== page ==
which he had faithfully applied to the public service. He had, of course, made himself very unpopular with the wealthy Rebels, whom he had, in proportion to their several volunteer contributions of money in aid of the Rebel cause, assessed for the support of the New Orleans poor, deprived of employment by the war; and he was especially detested by that large body of influential foreigners who, having freely devoted their efforts and their means to the support of the Rebellion, were neither regarded nor treated by him as though they had been honestly neutral in the contest. In his farewell address to the people of New Orleans, he forcibly says:

“I saw that this Rebellion was a war of the aristocrats against the middling men— of the rich against the poor; a war of the land-owner against the laborer; that it was a struggle for the retention of power in the hands of the few against the many; and I found no conclusion to it, save in the subjugation of the few and the disenthrallment of the many. I, therefore, felt no hesitation in taking the substance of the wealthy, who had caused the war, to feed the innocent poor, who had suffered by the war. And I shall now leave you with the proud consciousness that I carry with me the blessings of the humble and loyal, under the roof of the cottage and in the cabin of the slave; and so am quite content to incur the sneers of the salon or the curses of the rich.”

“Mr. Davis's proclamation recites the hanging of Mumford; the neglect of our Government to explain or disavow that act; the imprisonment of non-combatants; Butler's woman order aforesaid; his sequestration of estates in western Louisiana; and the inciting to insurrection and arming of slaves on our side, as his justifications for proclaiming—

“First. That all commissioned officers in the command of said Bonjamin F. Butler be declared not entitled to be considered as soldiers engaged in honorable warfare, but as robbers and criminals, descrving death; and that they and each of them be, whenever captured, reserved for execution.

“Second. That the private soldiers and noncommissioned officers in the army of said Butler be considered as only the instruments used for the commission of crimes perpetrated by his or

ders, and not as free agents; that they, thorefore, be treated, when captured as prisoners of war, with kindness and humanity, and be sent home on the usual parole that they will in no manner aid or serve the United States in any capacity during the continuance of this war, unless duly exchanged. “Third. That all negro slaves captured in arms be at once delivered over to the executive authorities of the respective States to which they belong, to be dealt with according to the laws of said States. “Fourth. That the like orders be executed in all cases with respect to all commissioned officers of the United States, when found serving in company with said slaves in insurrection against the authorities of the different States of this Confederacy. [Signed and scaled at Richmond, Dec.28, 1862.]

“JEFFERSON DAVIS.” * Jan. 1, 1863.

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*See Vol. I., p. 627–9. *Capt. Fox, Assistant Secretary of the Navy, as early as July 1st, 1861, notified the War Department that the Potomac would “soon be closed by the batteries of the Rebels;” and Secretary Welles réiterated the warning on the 20th of August. “In October, 1861, the Navy Department again urged the matter upon the consideration of the War Department * * * representing that the question was simply: Would the Army cóoperate with the Navy in securing the unobstructed navigation of the Potomac, or, by withholding that cooperation at that time, permit so important a channel of communication to be closed ?” McClellan at last agreed to spare 4,000 men for the cooperative measure; but, when Capt. Craven assembled his flotilla at the appointed time and place, the troops were not on hand. The General's excuse was that his engineers were of the opinion that so large a body of troops could not be landed at Matthias Point— the place agreed upon. Upon Capt. Fox's assurance that the Navy Department would attend to the landing of the troops, he (McClellan) agreed that they should be sent on the following night. Again the flotilla was in readiness; again the troops were missing. No troops were then, nor ever, sent down for that purpose; the only reason elicited from McClellan being that he feared it might bring on a general engagement. Capt. Craven indignantly threw up his command on the Potomac, and applied to be sent to sea—not wishing to lose his own reputation, on account of non-cooperation on the part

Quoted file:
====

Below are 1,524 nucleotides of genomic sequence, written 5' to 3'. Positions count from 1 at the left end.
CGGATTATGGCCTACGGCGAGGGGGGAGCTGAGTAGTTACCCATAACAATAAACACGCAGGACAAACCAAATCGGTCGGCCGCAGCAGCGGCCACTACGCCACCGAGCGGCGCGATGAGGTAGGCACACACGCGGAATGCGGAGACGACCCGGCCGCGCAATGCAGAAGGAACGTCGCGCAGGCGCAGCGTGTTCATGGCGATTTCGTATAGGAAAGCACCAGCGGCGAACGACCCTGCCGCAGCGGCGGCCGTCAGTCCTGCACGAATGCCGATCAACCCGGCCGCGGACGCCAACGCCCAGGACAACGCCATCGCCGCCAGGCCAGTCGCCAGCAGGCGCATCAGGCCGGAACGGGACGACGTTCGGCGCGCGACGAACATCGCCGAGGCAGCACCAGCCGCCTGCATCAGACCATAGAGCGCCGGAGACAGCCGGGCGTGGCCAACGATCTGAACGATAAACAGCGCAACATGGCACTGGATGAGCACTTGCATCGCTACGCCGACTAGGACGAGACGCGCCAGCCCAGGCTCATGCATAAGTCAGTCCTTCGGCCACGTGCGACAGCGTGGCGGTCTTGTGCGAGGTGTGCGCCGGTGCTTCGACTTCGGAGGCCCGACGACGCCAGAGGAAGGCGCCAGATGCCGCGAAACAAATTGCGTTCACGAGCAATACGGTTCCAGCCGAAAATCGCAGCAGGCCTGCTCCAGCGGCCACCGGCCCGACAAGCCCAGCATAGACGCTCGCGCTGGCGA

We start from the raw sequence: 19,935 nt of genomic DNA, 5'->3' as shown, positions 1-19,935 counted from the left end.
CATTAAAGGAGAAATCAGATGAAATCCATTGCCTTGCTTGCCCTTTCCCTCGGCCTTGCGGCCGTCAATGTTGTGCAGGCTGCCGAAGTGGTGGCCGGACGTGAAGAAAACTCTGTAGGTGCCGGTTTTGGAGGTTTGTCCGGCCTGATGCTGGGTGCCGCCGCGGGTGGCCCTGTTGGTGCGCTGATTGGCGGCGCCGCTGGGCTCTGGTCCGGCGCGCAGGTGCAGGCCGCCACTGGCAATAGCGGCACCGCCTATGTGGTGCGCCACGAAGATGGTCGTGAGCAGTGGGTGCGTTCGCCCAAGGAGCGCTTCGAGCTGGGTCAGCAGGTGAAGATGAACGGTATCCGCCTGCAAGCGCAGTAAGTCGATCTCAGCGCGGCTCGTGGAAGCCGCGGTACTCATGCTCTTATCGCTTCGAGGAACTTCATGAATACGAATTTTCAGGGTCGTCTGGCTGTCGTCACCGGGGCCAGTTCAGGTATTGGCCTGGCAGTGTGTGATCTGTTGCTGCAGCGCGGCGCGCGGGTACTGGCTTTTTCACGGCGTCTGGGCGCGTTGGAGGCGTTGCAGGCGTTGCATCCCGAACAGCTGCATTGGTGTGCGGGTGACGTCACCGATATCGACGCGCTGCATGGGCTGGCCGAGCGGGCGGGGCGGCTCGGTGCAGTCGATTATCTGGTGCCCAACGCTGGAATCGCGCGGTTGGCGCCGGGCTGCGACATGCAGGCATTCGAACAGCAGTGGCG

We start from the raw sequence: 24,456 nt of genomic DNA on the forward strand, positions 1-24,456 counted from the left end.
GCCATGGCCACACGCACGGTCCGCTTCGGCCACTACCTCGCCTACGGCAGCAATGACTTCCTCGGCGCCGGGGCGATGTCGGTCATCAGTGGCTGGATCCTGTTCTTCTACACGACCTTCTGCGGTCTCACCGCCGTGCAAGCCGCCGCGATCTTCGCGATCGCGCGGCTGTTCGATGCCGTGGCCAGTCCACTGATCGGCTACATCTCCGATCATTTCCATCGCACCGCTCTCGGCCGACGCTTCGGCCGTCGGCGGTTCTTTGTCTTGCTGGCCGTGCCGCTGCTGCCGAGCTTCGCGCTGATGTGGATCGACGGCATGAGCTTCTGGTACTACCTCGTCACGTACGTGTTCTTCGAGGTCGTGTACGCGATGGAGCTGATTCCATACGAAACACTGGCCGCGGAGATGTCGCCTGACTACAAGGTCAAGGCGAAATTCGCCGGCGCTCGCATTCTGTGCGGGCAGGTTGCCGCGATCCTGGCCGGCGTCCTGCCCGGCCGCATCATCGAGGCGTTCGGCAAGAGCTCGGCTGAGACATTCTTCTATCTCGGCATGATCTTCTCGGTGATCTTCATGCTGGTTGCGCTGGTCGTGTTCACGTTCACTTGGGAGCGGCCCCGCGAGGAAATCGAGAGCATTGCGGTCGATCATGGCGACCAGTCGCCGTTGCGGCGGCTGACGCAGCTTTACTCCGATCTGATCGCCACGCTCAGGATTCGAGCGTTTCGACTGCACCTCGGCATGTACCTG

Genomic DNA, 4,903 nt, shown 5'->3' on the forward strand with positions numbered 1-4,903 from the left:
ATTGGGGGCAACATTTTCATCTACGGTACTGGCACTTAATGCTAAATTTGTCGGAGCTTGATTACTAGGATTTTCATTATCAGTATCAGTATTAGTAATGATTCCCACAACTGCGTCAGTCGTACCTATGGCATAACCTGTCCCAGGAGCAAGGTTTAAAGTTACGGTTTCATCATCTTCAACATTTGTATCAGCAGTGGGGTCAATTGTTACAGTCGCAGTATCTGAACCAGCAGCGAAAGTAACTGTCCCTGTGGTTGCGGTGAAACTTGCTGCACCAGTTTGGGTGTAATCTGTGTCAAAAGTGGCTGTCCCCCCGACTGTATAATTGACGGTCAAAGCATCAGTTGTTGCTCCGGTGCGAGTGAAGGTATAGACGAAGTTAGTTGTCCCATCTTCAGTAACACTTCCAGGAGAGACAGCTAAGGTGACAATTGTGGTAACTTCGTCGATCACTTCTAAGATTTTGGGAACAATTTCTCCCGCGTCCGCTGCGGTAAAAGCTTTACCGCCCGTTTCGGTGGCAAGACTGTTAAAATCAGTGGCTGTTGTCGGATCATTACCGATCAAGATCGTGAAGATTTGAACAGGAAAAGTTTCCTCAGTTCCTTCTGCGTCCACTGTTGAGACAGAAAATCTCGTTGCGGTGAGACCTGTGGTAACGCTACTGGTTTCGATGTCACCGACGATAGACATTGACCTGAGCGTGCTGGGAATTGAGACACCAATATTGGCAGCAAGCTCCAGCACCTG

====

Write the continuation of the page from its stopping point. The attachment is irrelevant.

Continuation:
of the army.

(The foregoing note is condensed from the first Report of the Joint Committee of Congress on the Conduct of the War.)

*Gen. John G. Barnard, Chief of Engineers to the Army of the Potomac, in a report to Gen. McClellan at the close of the Peninsula campaign, says:

“One of the prominent among the causes of ultimate failure was the inaction of eight months, from August, 1861, to April, 1862. More than any other wars, Rebellion demands rapid measures. In November, 1861, the Army of the Potomac, if not fully supplied with all the ‘materiel,’ was yet about as complete in numbers, discipline, and organization as it ever became. For four months, the great marine avenue to the capital of the nation was blockaded, and that capital kept in a partial state of siege, by a greatly inferior enemy, in face of a movable army of 150,000 men.

“In the Winter of 1861 and 1862, Norfolk could and should have been taken. The navy demanded it, the country demanded it, and the means were ample. By its capture, the career of the Merrimac, which proved so disastrous to our subsequent operations, would have been prevented. The preparation of this vessel was known, and the Navy Department was not without forebodings of the mischief it would do.

“Though delay might mature more comprehensive plans and promise greater results, it is not the first case in which it has been shown that successful war involves something more than abstract military principles. The true policy was to seize the first practicable moment to satisfy the perhaps unreasonable but natural longing of an impatient nation for results to justify its lavish confidence, and to take advantage of an undivided command and untramineled liberty of action while they were possessed.